“He kinda looks like he's some sort of zebra hybrid. You know, with that black stripe down his spine...” Yuki started.

  “...and those two stripes that start at the corners of his eyes and go toward each ear,” Yoru finished.

  “Exactly,” his brother agreed.

  “Hey, Todian, he has your brown on top of his muzzle,” Sage teased.

  “Oh shut it,” Todian growled. “He's got your black around his neck.”

  “Ha ha,” Sage muttered.

  “Hey!” Yuki whined at the same time.

  “Oops, sorry Yuki.”

  Sage retaliated, “And it looks like a poi
nty-edged T. Isn't that the letter your name starts with, To-dian?”

  Nira spoke up, “That one crooked tooth he has, you know, the one on his top jaw that he tries to hide? That's what creeps me out about him.”

  “A tooth?” Sage teased.

  “Yes, a tooth! It's a creepy tooth, okay?”

  “All right, all right. But...” Sage stopped abruptly as he realized Todian had halted. “What's wrong?”

  “Huh?” Todian said. “Oh. Uh, I think we should rest here for now.” It was evening already. They had been walking all day.

  “I agree,” said Yuki.

  Sage looked around. “Definitely. We're still in the woods, and there's a hollow trunk to hide the meat in. We can hide the scent of it with the scent of skunk if we have to; we just have to make sure it doesn't touch the meat.”

  “The oaks are big enough for shelter, too,” Nira added.

  “And the bushes are high enough to hide in,” Yoru said.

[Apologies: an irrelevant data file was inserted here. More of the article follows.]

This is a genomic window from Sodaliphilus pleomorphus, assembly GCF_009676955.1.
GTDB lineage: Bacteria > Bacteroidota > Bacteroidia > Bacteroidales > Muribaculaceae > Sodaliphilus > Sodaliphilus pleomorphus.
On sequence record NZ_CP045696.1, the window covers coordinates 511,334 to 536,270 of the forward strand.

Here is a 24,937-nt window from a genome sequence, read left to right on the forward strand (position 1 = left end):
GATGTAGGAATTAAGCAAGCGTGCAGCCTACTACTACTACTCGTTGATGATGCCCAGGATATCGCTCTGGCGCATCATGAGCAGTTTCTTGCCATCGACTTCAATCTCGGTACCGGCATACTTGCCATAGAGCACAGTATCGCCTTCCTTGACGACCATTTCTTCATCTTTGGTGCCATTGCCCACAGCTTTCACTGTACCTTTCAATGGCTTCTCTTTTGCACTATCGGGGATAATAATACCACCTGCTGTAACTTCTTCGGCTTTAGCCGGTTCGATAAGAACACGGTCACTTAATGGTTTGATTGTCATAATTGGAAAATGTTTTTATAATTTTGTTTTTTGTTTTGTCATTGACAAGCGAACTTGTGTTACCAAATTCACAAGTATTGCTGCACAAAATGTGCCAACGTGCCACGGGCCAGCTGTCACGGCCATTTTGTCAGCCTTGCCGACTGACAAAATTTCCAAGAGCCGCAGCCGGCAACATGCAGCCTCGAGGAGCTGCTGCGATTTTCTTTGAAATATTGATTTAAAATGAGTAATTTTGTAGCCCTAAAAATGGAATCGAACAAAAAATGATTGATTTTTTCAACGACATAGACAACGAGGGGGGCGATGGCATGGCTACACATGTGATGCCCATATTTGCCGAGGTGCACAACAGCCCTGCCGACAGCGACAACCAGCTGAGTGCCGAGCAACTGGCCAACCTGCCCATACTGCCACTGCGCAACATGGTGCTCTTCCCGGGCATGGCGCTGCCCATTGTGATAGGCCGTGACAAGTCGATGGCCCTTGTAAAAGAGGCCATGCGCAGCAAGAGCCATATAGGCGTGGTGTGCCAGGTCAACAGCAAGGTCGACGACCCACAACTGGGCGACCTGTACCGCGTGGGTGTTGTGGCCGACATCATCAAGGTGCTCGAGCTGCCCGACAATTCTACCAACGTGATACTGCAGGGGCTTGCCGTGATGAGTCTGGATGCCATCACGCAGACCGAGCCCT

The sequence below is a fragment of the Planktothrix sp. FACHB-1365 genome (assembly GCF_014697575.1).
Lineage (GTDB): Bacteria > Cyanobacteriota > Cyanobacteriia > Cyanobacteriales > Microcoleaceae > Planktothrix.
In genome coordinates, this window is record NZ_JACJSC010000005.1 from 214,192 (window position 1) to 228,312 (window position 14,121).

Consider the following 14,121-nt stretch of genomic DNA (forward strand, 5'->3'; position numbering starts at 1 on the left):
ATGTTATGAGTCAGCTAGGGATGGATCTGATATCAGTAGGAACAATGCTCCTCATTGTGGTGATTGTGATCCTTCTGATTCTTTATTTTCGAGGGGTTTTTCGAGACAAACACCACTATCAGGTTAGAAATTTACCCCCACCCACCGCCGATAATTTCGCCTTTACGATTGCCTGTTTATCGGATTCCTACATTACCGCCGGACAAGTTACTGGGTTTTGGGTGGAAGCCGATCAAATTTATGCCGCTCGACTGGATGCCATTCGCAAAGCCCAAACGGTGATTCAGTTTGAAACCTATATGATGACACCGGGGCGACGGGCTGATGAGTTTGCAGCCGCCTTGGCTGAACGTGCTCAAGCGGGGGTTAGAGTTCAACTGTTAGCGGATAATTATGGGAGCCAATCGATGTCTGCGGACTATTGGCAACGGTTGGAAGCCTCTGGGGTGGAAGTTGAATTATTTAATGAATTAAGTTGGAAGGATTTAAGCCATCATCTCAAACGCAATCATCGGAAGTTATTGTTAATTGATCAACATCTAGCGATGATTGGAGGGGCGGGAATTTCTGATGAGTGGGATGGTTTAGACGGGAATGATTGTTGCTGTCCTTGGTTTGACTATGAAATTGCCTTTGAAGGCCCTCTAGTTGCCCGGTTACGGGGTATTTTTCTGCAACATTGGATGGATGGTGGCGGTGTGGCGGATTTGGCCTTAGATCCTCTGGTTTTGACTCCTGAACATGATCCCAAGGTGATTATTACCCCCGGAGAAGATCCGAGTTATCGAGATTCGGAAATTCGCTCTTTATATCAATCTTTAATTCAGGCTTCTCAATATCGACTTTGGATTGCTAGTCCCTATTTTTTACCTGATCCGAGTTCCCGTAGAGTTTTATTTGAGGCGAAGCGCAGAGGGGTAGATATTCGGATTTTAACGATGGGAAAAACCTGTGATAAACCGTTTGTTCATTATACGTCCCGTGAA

“Then we all agree. Set the carrier down and we'll take a break,” Todian said.

  “I'm exhausted,” Yuki groaned and collapsed on the grass. His brother fell on top of him, and they both went right to sleep. No one was willing to wake them to see if they wanted to eat, mainly because no one liked grumpy twins, especially when the twins were the best hunters in the pack.

  Sage, Nira, and Todian dug into the deer carcass until their bellies were full, then they buried it in the hollow trunk and found various places to sleep. Sage and Nira slept under the roots of an oak that crawled above ground, and Todian slept under a bush near them.

  * * *

  Sage awoke alone just before dawn; in his opinion it was the darkest part of the night. “Hello?” he called loudly “You guys better not be messing with my head.” He paused and listened. “If you are, you aren't doing a very good job of it 'cause I'm not scared,” he lied. He began to panic. He could not smell their scents, nor could he hear even a hint of Nira's pretty tail brushing across a leaf. They wouldn't leave me behind...would they?

  “Oh, you aren't scared? Well, I'll just have to fix that now, won't I?” An eerily silky, low voice came from behind Sage. He turned. A breeze whistled through the trees. The clouds that had been covering the crescent moon, darkening the sky, slid away revealing a gray wolf.